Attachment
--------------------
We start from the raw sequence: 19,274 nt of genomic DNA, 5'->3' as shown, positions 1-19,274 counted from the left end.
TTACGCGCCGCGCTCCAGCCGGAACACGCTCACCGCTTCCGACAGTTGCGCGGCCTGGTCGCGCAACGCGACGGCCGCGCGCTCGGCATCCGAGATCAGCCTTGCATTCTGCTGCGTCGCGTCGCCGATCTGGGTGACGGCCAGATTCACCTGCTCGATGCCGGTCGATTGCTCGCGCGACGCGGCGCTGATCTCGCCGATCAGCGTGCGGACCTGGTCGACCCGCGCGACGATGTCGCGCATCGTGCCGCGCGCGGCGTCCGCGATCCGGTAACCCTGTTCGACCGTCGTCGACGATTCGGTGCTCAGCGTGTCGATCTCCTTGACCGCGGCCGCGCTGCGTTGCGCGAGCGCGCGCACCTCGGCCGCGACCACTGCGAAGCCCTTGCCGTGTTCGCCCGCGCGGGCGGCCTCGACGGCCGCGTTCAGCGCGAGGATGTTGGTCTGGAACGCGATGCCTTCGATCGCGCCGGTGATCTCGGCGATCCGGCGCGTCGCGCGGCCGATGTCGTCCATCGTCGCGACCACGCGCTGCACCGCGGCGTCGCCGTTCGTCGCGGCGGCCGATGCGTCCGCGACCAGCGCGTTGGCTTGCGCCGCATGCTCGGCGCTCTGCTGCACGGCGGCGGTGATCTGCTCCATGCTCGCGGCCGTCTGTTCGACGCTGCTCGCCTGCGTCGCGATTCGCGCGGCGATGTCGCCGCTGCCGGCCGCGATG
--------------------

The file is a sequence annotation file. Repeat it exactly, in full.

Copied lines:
We start from the raw sequence: 19,274 nt of genomic DNA, 5'->3' as shown, positions 1-19,274 counted from the left end.
TTACGCGCCGCGCTCCAGCCGGAACACGCTCACCGCTTCCGACAGTTGCGCGGCCTGGTCGCGCAACGCGACGGCCGCGCGCTCGGCATCCGAGATCAGCCTTGCATTCTGCTGCGTCGCGTCGCCGATCTGGGTGACGGCCAGATTCACCTGCTCGATGCCGGTCGATTGCTCGCGCGACGCGGCGCTGATCTCGCCGATCAGCGTGCGGACCTGGTCGACCCGCGCGACGATGTCGCGCATCGTGCCGCGCGCGGCGTCCGCGATCCGGTAACCCTGTTCGACCGTCGTCGACGATTCGGTGCTCAGCGTGTCGATCTCCTTGACCGCGGCCGCGCTGCGTTGCGCGAGCGCGCGCACCTCGGCCGCGACCACTGCGAAGCCCTTGCCGTGTTCGCCCGCGCGGGCGGCCTCGACGGCCGCGTTCAGCGCGAGGATGTTGGTCTGGAACGCGATGCCTTCGATCGCGCCGGTGATCTCGGCGATCCGGCGCGTCGCGCGGCCGATGTCGTCCATCGTCGCGACCACGCGCTGCACCGCGGCGTCGCCGTTCGTCGCGGCGGCCGATGCGTCCGCGACCAGCGCGTTGGCTTGCGCCGCATGCTCGGCGCTCTGCTGCACGGCGGCGGTGATCTGCTCCATGCTCGCGGCCGTCTGTTCGACGCTGCTCGCCTGCGTCGCGATTCGCGCGGCGATGTCGCCGCTGCCGGCCGCGATG